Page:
Overcoming racism

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Abstract

The term “racism” includes theories, attitudes, and practices that display a dislike or antagonism towards other peoples or persons because of some characteristics – be they biological, socio- economic and/ or ethnic – that supposedly mark them as inferior. Since it has no foundation in biology or any other science (Taguieff 1997), racism is a social dysfunction characterized by an inability to see others as members of the same human family and collective social body. Underneath racism, often lie beliefs that humans can be hierarchically grouped (based on the “purity” principle), authoritarianism and supremacism (Adorno 1950). After a short historical introduction (racism was born in modern Europe alongside the colonization flows), a non- racist (or anti- racist) approach is explored, which considers the main social factors explaining racism (sex, age, generation, social status, ethnic background, education level, urban environment, and political culture). Racism goes together with ethnic prejudice, xenophobia, and discrimination – as different ways to reinforce the social distance between “us” and “them” on an ethnic basis; and almost always there is a link between racism, conflict, and violence. To understand racism the reader should distinguish between the cognitive, affective, and practical levels. With reference to the European context, the old forms of racism have given way to new forms: After the disgrace of the Shoah, in many multicultural Member States race relations (Banton 1967) still live in terms of opposition and hierarchy between natives and immigrants, through stigmatization, media discourses, or hate speech (Modood, Werbner 1987). According to the sociological perspective, the concept of “institutional racism” (Wieviorka 1998) and the media construction of racism (Van Dijk 1987) display how racism can be detected in educational settings, social services, and health care. The second part of the chapter deals with anti- racism in Europe and its development (Ruzza 2000). As the main EU institutions and agencies recommend, many strategies could be put in place to combat racism, in terms of complaint, condemnation, and prevention (de Torres Barderi, 2018). To foster the probability of intercultural dialogue, the strategy should address people and situations that are able to play a “fireback” role when discriminatory actions, antagonist attitudes, and hate speech occur, by affecting the three levels of racism (Eckman, Davolio 2002).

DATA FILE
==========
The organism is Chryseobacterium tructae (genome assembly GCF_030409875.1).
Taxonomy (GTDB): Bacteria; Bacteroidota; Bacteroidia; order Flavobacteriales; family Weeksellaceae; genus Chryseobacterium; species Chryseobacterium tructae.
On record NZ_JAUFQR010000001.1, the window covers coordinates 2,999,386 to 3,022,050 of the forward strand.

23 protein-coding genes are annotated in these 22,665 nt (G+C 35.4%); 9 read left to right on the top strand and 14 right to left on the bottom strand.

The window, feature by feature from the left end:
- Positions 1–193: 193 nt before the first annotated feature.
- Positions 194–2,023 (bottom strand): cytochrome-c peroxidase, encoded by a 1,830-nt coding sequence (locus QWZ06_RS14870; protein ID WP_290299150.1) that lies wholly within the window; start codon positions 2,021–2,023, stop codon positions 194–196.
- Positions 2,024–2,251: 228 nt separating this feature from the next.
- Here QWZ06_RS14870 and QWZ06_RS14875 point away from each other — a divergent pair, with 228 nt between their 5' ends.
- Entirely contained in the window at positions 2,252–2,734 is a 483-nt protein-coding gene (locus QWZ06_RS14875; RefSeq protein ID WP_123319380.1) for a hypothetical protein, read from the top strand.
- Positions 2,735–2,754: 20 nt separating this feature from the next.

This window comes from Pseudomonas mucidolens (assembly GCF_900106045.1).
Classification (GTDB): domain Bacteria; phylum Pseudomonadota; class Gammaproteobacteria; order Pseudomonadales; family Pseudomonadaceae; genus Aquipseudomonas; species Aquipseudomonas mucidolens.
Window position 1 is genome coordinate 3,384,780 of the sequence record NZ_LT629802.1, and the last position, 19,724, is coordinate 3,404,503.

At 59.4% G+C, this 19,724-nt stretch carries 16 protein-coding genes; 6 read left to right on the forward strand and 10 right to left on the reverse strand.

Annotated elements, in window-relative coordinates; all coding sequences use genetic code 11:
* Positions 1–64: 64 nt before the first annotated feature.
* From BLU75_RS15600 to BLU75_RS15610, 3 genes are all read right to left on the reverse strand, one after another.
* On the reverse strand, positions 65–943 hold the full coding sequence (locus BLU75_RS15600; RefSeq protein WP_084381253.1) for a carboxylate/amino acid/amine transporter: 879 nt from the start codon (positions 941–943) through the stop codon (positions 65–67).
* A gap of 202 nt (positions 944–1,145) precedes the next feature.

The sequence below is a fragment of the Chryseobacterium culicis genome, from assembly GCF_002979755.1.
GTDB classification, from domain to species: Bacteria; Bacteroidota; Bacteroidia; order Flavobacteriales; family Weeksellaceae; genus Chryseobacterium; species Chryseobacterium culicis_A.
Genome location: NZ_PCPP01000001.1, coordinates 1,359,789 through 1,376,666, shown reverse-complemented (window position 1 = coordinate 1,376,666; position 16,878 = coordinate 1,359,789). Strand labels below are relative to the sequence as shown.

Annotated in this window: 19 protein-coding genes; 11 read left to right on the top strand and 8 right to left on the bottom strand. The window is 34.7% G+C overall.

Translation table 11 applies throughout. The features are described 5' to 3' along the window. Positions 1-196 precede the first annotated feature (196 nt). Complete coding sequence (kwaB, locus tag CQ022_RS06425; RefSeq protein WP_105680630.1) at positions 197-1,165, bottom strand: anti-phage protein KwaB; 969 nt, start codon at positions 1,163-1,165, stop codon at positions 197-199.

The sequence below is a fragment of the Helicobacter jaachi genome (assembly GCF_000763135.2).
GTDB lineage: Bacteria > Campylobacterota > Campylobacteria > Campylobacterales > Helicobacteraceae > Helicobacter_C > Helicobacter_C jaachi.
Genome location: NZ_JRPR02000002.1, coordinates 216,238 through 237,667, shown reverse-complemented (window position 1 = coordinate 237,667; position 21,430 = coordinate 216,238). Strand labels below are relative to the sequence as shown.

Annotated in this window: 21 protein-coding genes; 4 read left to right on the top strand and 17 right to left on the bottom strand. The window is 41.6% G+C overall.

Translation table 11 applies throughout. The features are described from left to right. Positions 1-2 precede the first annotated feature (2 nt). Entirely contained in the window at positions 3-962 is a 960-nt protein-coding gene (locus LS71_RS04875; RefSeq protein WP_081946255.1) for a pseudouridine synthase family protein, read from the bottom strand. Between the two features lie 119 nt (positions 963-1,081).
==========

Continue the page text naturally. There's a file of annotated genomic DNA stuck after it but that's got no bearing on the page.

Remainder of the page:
Lingua originaleEnglish
Titolo della pubblicazione ospiteIntercultural Issues and Concepts. A Multi-Disciplinary Glossary
EditorGilardoni Guia Colombo Maddalena
Pagine151-168
Numero di pagine18
Stato di pubblicazionePubblicato - 2021

Keywords

  • Race
  • Institutional and Cultural Racism
  • sociology of inter-ethnic relations
  • European Monitoring of racism
  • Deconstructing strategy
  • Antiracist movement

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